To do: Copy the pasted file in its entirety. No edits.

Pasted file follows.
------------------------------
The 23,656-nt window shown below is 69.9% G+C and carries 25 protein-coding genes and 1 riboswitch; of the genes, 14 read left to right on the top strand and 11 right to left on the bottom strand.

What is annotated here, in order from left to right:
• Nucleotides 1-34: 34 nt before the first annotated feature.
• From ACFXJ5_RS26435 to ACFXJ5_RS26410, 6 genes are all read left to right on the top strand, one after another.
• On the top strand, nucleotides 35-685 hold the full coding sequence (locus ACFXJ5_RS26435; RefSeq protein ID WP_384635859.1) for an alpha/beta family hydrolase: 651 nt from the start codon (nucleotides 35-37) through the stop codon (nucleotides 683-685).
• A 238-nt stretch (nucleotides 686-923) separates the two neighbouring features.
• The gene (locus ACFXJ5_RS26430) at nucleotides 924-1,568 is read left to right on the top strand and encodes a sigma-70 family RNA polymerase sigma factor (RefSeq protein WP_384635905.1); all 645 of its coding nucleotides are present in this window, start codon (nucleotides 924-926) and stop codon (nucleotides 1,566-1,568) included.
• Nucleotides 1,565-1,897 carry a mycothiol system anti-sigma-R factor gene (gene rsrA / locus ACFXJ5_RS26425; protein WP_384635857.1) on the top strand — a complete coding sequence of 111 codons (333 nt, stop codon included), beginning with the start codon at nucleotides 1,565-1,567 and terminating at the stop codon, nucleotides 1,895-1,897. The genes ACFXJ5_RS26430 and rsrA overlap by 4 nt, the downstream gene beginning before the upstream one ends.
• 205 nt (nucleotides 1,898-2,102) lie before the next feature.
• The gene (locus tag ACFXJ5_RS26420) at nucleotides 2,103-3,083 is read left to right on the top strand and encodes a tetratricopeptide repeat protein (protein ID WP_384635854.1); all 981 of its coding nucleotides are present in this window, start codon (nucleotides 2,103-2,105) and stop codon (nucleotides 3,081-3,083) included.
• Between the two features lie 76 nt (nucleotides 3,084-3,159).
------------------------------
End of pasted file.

The 23,656-nt window shown below is 69.9% G+C and carries 25 protein-coding genes and 1 riboswitch; of the genes, 14 read left to right on the top strand and 11 right to left on the bottom strand.

What is annotated here, in order from left to right:
• Nucleotides 1-34: 34 nt before the first annotated feature.
• From ACFXJ5_RS26435 to ACFXJ5_RS26410, 6 genes are all read left to right on the top strand, one after another.
• On the top strand, nucleotides 35-685 hold the full coding sequence (locus ACFXJ5_RS26435; RefSeq protein ID WP_384635859.1) for an alpha/beta family hydrolase: 651 nt from the start codon (nucleotides 35-37) through the stop codon (nucleotides 683-685).
• A 238-nt stretch (nucleotides 686-923) separates the two neighbouring features.
• The gene (locus ACFXJ5_RS26430) at nucleotides 924-1,568 is read left to right on the top strand and encodes a sigma-70 family RNA polymerase sigma factor (RefSeq protein WP_384635905.1); all 645 of its coding nucleotides are present in this window, start codon (nucleotides 924-926) and stop codon (nucleotides 1,566-1,568) included.
• Nucleotides 1,565-1,897 carry a mycothiol system anti-sigma-R factor gene (gene rsrA / locus ACFXJ5_RS26425; protein WP_384635857.1) on the top strand — a complete coding sequence of 111 codons (333 nt, stop codon included), beginning with the start codon at nucleotides 1,565-1,567 and terminating at the stop codon, nucleotides 1,895-1,897. The genes ACFXJ5_RS26430 and rsrA overlap by 4 nt, the downstream gene beginning before the upstream one ends.
• 205 nt (nucleotides 1,898-2,102) lie before the next feature.
• The gene (locus tag ACFXJ5_RS26420) at nucleotides 2,103-3,083 is read left to right on the top strand and encodes a tetratricopeptide repeat protein (protein ID WP_384635854.1); all 981 of its coding nucleotides are present in this window, start codon (nucleotides 2,103-2,105) and stop codon (nucleotides 3,081-3,083) included.
• Between the two features lie 76 nt (nucleotides 3,084-3,159).